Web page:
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"The word God is for me nothing more than the expression and product of human weaknesses"
May 14, 2008 10:55 AM   Subscribe

Childish superstition: Einstein's letter makes view of religion relatively clear.
posted by homunculus (95 comments total) 18 users marked this as a favorite

 
Amen to that!
posted by monocot at 11:01 AM on May 14, 2008


Wait, then who's not playing dice with the universe?
posted by availablelight at 11:04 AM on May 14, 2008 [11 favorites]


if only metafilter were so eloquent and gracious....

Metafilter: Now that I have quite openly stated our differences in intellectual convictions it is still clear to me that we are quite close to each other in essential things.

naaaah. never happen.
posted by rooftop secrets at 11:07 AM on May 14, 2008 [1 favorite]


I will always wonder what could have happened if Einstein had accepted the Presidency of Israel. Maybe it wouldn't be run by an ultra-conservative religious minority. One can only imagine.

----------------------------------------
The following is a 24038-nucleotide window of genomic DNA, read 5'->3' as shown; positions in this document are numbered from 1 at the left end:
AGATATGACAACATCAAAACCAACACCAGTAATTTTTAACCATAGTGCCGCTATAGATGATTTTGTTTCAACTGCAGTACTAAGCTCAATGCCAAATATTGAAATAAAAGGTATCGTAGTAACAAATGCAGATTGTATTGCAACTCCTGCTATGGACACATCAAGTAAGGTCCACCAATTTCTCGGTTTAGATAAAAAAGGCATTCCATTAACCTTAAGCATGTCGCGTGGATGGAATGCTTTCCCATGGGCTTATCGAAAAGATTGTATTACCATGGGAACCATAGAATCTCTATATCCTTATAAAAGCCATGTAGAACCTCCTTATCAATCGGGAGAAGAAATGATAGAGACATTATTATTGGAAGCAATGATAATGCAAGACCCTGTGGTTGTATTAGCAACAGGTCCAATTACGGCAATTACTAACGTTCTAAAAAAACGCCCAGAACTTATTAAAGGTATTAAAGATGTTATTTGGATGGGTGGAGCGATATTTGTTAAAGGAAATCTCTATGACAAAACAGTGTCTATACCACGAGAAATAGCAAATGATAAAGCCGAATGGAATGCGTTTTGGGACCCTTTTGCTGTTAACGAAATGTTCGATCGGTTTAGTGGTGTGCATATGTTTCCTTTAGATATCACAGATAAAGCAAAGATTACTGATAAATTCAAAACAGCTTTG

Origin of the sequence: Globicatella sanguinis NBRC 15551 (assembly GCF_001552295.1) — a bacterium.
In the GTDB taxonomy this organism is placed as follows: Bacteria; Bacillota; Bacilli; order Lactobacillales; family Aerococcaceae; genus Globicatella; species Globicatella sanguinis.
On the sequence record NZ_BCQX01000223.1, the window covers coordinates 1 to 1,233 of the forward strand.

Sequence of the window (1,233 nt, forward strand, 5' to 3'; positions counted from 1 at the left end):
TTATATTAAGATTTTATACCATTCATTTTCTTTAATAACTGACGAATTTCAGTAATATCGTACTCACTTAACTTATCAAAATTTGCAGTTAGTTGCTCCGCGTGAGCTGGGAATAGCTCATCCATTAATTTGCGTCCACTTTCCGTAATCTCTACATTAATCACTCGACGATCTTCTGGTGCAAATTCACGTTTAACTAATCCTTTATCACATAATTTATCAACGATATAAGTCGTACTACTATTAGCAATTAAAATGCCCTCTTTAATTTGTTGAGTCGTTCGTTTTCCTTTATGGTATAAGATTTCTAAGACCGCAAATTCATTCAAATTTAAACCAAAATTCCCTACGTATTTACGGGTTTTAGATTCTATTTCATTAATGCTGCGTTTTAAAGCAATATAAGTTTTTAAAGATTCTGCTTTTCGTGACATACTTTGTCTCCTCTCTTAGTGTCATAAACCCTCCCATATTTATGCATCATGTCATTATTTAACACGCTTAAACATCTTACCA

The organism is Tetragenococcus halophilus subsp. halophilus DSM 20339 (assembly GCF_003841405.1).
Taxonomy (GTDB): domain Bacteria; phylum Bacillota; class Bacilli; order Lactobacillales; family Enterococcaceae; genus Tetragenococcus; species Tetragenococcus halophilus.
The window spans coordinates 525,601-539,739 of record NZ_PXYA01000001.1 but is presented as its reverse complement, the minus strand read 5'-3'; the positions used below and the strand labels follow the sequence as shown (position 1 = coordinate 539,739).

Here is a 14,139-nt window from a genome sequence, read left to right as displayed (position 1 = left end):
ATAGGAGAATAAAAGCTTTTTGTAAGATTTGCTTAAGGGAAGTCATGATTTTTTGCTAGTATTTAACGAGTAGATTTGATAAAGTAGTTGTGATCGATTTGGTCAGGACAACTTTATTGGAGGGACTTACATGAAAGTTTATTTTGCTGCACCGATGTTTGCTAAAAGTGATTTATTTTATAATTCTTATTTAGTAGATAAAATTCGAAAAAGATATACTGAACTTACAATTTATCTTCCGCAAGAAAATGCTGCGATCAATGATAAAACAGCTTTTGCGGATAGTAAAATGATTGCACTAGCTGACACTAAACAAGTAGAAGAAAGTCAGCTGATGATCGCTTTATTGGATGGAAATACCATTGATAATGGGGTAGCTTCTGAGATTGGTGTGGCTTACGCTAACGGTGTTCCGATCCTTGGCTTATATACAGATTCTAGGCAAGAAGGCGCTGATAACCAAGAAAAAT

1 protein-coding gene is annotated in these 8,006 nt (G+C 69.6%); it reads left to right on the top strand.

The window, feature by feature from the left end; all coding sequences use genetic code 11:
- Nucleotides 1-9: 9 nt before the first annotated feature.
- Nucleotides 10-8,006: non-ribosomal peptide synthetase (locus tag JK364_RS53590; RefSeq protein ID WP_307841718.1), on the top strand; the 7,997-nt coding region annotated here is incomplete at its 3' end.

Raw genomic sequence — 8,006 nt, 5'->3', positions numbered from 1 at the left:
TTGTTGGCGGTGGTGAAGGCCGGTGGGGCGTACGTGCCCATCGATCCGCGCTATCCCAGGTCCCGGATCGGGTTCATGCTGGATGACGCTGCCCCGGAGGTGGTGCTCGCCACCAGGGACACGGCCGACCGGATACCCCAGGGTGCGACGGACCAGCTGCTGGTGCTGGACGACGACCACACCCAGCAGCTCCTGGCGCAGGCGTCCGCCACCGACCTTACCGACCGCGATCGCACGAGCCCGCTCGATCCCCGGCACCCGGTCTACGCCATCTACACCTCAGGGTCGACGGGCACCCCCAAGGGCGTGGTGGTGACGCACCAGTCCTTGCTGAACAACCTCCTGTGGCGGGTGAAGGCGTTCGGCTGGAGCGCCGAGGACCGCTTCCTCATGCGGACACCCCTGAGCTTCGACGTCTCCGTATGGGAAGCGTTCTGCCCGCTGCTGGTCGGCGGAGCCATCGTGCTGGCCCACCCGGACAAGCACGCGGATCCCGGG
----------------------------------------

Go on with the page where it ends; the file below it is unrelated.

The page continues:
posted by GuyZero at 11:07 AM on May 14, 2008


"As far as my experience goes, [Jewish people] are no better than other human groups, although they are protected from the worst cancers by a lack of power. Otherwise I cannot see anything 'chosen' about them."

No wonder Einstein turned down the Israeli Presidency. It seems he felt that political power and perhaps even statehood were "cancers" -- a sentiment which seems oddly prescient.
posted by Avenger at 11:07 AM on May 14, 2008


Here's a gedanken experiment: How will the thread end?
posted by DU at 11:09 AM on May 14, 2008 [1 favorite]


I'm glad to see this, because it's a well known fact that every person only has one view on important matters that defines them for all time. We should figure out what it is, and hold that person to it forever.
posted by SpacemanStix at 11:11 AM on May 14, 2008 [9 favorites]


"Despite his categorical rejection of conventional religion, Brooke said that Einstein became angry when his views were appropriated by evangelists for atheism. He was offended by their lack of humility and once wrote. 'The eternal mystery of the world is its comprehensibility.' "
posted by oddman at 11:11 AM on May 14, 2008 [4 favorites]